After that fight, I thought we’d get more of Polnareff’s typical comic relief. But he had ANOTHER deep story arc when he had to face the wish-granting stand Judgement. Polnareff wishes that both Avdol and his sister Sherry will come back to life, thinking that everything would be fixed. Instead, Judgement creates fakes of Polnareff’s loved ones, and they try to kill him. Polnareff comes to terms with what happened in his past and accepts that bringing people back from the dead wouldn’t honor their sacrifice or memory. Once he found out they were fake, he ended up killing them, which couldn’t have been easy. Thankfully, he became much stronger as a person in the long run and his bravery was rewarded with Avdol returning to the group.

As much as I love JoJo, there always something in each part that makes me feel uncomfortable. One of those things in JoJo’s Bizarre Adventure is cruelty to animals. It always leaves a bad taste in my mouth because of how gruesome and violent it is. Seeing an animal die as collateral damage disturbed me. I wouldn’t want to see them get killed the way that they did. One terrible moment was when Rubber Soul used his stand Yellow Temperance to kill a young boy’s dog right in front of him as he was battling Jotaro. Hearing how upset the family was watching their dog die hurt my heart. It was gross, and sadly, examples of that are littered throughout Stardust Crusaders.

Then we have episode seven, which made me wonder why anything like this was needed. We watch an Orangutan sexually harass an 11-year-old girl. Let that sink in for a second. Despite the obvious moral issues, there was no need to have Anne involved in the series whatsoever. She added a damsel in distress trope to Stardust Crusaders which felt entirely out of place. If Anne were a main character and joined the group throughout the entire series, then I’d at least understand why she entered the story. However, her impact in this series was non-existent, and was added to create some unnecessary drama. Having to watch as the ape peeped on Anne and seeing her body is something I don’t think anyone needed. Stardust Crusaders offer great action sequences, funny one-liners, and amazing aesthetics, so something like this was not necessary.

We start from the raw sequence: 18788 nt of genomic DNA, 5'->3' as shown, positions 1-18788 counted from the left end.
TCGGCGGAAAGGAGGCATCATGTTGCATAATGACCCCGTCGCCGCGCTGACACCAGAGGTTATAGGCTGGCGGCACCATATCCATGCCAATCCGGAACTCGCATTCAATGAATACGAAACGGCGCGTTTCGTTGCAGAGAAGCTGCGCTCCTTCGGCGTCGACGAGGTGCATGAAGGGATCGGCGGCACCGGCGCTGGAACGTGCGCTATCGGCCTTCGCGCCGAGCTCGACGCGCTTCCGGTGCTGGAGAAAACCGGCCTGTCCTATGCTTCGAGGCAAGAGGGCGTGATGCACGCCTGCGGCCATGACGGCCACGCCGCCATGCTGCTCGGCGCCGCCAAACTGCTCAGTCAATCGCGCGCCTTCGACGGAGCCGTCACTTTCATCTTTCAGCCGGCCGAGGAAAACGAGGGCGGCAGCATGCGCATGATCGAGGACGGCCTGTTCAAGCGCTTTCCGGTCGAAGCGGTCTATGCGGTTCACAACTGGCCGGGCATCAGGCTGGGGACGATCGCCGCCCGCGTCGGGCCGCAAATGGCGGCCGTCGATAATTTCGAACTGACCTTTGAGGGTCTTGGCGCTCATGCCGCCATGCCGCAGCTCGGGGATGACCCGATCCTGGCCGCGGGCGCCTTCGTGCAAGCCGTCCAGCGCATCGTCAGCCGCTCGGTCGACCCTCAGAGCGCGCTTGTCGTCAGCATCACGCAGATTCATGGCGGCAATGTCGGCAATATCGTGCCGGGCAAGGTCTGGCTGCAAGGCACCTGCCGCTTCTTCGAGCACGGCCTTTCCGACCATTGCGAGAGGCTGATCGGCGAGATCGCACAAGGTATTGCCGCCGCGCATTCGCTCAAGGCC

The dubbing of Stardust Crusaders had to of been a fun process because the cast sounded like they were enjoying what they had to say. The entire cast did a great job bringing everyone to life. After Hunter x Hunter, I think this is one of the best English dubs around. I loved the outbursts from Richard Epcar as Joseph. He continued to make me laugh again and again with his “oh my god” lines or the expletives he uttered when he was being attacked. Doug Erholtz also did a great job bringing the energy to Polnareff. Erholtz probably was given the hardest character to voice (with how “hammy” Polnareff is), and I commend the job he did. The rest of the cast (Matt Mercer, Kyle Hebert, and Chris Tergliafera) also did a fantastic job portraying Jotaro, Kakyoin, and Avdol respectively. But just as the main cast was memorable, even those with bit parts in Stardust Crusaders left a positive impression. Barbara Goodson did an excellent job playing Enyaba, (she had to scream a lot), and I loved Imari Williams as Hol Horse. The list goes on, with others such as Ray Chase, Karen Strassman, and Tara Sands playing some outrageous characters that allowed them to get wild in the booth.

VIZ Media gave Stardust Crusaders a similar release to their previous JoJo offering. It came in a fantastic looking box with some great art showing Jotaro and his stand Star Platinum. It came with a key animation booklet and art cards for those who enjoy getting physical extras. VIZ Media also stacked six cast interviews in the release, with Matt Mercer, Doug Erholtz, Richard Epcar, Chris Tergliafera, Ben Diskin, and Patrick Seitz. Three art galleries are also included, providing a ton of JoJo content.

I liked Stardust Crusaders, as it was my favorite story arc (before Diamond is Unbreakable came out). However, it’s hard for me to recommend this release to people who aren’t already immersed in the JoJo fandom. I began my journey into JoJo through this series (before the first two parts), but because I fit the demographic that JoJo appeals to I think I look at this series more favorable than others might. The violence in this series featuring both humans and animals can be something that might lead others to shy away. Some might find it amazing and actually enjoy the gorier entertainment. It already has a well-established fan base, so I don’t think much of what I say will change anyone’s mind about giving it a try. This was made for the fans, and knowing JoJo fans, I’m sure they’ll be pleased with what VIZ Media provided.

Rating: 8/10

Pros: The English cast had many memorable moments; David Productions animation; great scripts; the opening for the first 24 episodes; the home media release box.

Cons: A lot of cruelty toward animals; action can be a bit more brutal than some would like; episode seven.

C.J Maffris is an editorial writer for Feel free to follow C.J on Twitter @SeaJayMaffris